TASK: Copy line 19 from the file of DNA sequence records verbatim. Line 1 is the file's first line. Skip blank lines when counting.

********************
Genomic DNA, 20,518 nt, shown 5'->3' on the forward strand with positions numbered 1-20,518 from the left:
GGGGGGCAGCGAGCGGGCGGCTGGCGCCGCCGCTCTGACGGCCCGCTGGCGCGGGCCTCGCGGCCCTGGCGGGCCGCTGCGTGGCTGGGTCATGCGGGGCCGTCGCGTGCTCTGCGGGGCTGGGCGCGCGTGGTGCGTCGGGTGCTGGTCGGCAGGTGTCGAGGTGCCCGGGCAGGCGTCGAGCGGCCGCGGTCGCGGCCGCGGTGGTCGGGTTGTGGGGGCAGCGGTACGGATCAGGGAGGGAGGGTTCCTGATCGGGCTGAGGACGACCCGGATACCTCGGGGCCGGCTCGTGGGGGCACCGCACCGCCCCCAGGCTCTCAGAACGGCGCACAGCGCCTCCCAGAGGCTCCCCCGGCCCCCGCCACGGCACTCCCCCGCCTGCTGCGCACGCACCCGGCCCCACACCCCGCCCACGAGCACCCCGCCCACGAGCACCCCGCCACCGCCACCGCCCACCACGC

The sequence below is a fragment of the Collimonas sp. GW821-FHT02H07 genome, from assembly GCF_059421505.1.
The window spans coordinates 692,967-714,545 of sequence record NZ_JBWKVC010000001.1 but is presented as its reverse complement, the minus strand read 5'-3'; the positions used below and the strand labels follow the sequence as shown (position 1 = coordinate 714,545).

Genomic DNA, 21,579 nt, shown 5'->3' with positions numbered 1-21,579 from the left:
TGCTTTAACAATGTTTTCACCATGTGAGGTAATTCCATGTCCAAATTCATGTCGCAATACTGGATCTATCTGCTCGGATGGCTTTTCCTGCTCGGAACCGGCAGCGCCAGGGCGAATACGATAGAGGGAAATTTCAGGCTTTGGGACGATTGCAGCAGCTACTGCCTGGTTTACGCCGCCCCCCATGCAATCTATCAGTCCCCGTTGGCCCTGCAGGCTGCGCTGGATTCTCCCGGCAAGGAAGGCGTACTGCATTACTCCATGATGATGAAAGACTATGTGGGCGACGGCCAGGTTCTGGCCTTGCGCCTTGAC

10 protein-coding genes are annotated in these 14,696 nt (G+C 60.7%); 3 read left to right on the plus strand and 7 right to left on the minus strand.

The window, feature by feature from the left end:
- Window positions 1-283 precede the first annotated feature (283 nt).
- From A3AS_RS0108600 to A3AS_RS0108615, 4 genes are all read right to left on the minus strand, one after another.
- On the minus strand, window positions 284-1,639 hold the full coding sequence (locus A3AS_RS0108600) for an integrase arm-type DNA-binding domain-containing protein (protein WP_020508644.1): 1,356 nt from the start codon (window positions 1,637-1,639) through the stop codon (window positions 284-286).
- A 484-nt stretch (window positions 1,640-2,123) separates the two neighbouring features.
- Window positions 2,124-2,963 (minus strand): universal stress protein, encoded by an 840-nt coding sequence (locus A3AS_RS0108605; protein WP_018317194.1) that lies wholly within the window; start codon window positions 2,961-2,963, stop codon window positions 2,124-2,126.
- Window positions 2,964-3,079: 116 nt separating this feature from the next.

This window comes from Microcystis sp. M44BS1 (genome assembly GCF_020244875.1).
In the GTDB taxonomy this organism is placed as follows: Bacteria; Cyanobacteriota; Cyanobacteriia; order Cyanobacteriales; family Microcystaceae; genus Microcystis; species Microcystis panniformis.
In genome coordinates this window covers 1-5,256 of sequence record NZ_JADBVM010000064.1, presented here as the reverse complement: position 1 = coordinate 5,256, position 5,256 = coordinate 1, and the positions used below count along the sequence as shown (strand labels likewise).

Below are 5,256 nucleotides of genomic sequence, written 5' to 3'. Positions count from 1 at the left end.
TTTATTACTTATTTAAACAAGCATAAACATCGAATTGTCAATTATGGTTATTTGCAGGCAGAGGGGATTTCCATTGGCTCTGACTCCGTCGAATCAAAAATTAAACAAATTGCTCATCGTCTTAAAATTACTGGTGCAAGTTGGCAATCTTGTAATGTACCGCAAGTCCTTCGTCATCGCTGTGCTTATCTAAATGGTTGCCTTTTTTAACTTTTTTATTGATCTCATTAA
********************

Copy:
TTTATTACTTATTTAAACAAGCATAAACATCGAATTGTCAATTATGGTTATTTGCAGGCAGAGGGGATTTCCATTGGCTCTGACTCCGTCGAATCAAAAATTAAACAAATTGCTCATCGTCTTAAAATTACTGGTGCAAGTTGGCAATCTTGTAATGTACCGCAAGTCCTTCGTCATCGCTGTGCTTATCTAAATGGTTGCCTTTTTTAACTTTTTTATTGATCTCATTAA